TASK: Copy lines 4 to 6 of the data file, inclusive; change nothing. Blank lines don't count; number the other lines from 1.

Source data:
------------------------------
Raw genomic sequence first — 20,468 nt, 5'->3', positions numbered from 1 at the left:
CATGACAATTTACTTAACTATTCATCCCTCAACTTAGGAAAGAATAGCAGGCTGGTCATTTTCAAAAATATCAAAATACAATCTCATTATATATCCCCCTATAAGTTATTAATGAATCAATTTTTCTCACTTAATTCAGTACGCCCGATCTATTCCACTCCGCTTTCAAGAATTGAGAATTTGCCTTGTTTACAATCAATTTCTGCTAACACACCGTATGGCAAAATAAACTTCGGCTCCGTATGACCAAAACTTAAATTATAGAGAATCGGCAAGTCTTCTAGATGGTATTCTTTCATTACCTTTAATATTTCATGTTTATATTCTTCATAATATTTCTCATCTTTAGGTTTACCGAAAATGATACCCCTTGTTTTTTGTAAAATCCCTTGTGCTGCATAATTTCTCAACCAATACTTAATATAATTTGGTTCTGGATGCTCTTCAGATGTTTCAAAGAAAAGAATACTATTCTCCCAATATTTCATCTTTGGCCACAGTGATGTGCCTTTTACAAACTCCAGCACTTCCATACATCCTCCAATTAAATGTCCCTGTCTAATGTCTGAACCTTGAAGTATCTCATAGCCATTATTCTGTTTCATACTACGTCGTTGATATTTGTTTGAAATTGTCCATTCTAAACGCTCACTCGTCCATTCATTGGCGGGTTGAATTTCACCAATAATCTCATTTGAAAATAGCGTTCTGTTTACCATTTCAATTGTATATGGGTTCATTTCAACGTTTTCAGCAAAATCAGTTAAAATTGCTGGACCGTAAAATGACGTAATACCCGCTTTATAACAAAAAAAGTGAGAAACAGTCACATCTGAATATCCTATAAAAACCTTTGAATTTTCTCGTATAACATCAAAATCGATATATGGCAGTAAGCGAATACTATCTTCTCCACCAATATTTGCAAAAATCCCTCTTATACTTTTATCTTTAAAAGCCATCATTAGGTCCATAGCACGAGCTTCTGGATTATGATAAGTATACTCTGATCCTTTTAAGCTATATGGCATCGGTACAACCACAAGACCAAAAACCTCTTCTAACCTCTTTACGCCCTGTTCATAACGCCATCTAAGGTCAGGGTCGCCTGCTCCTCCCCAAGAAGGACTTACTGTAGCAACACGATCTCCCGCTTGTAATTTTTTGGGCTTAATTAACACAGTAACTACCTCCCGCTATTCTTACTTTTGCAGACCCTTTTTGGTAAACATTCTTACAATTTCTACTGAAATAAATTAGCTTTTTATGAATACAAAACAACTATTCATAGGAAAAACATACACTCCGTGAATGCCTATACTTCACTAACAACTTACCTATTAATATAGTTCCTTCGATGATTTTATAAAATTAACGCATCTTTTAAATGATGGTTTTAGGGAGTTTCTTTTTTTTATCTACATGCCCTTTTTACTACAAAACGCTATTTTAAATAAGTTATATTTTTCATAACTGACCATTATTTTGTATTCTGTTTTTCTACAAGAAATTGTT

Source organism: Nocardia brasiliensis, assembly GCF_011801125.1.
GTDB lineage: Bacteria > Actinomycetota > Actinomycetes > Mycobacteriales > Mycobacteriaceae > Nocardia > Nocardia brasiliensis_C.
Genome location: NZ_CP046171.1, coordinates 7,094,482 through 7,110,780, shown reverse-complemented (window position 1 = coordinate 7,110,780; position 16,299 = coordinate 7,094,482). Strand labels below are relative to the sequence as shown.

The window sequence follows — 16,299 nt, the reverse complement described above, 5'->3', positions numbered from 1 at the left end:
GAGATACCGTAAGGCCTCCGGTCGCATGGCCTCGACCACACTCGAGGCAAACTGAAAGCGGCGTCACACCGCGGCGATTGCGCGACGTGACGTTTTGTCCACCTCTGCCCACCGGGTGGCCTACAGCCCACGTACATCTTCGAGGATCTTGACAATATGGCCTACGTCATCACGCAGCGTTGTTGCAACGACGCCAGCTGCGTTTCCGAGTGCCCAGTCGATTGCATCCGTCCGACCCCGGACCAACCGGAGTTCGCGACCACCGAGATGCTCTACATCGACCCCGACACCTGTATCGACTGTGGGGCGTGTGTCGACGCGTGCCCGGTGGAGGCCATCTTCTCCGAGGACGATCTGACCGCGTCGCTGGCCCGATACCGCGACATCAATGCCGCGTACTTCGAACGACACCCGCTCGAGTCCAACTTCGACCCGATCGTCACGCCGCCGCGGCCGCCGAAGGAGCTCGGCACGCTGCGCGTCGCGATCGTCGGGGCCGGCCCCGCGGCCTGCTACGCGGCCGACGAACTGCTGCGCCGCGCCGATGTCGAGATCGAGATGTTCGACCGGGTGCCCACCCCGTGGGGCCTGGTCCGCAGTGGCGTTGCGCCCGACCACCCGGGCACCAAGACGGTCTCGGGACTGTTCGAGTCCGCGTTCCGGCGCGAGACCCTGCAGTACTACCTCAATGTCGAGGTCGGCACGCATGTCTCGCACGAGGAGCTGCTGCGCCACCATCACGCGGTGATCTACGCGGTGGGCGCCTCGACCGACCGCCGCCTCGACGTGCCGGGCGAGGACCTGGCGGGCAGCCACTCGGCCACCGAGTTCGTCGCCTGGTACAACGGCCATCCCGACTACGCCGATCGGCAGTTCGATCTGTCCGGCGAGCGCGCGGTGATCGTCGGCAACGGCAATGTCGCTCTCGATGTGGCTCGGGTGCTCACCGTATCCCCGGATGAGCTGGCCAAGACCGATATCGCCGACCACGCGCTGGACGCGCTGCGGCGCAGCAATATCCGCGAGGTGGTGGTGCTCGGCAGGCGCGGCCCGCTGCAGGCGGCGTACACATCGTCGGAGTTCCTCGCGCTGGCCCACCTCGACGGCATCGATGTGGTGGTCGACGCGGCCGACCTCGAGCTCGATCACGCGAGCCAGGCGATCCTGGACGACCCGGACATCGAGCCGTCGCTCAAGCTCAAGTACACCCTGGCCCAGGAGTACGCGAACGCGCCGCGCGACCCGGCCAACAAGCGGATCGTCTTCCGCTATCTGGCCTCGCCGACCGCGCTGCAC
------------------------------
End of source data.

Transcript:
GTDB lineage: Bacteria > Actinomycetota > Actinomycetes > Mycobacteriales > Mycobacteriaceae > Nocardia > Nocardia brasiliensis_C.
Genome location: NZ_CP046171.1, coordinates 7,094,482 through 7,110,780, shown reverse-complemented (window position 1 = coordinate 7,110,780; position 16,299 = coordinate 7,094,482). Strand labels below are relative to the sequence as shown.

The window sequence follows — 16,299 nt, the reverse complement described above, 5'->3', positions numbered from 1 at the left end: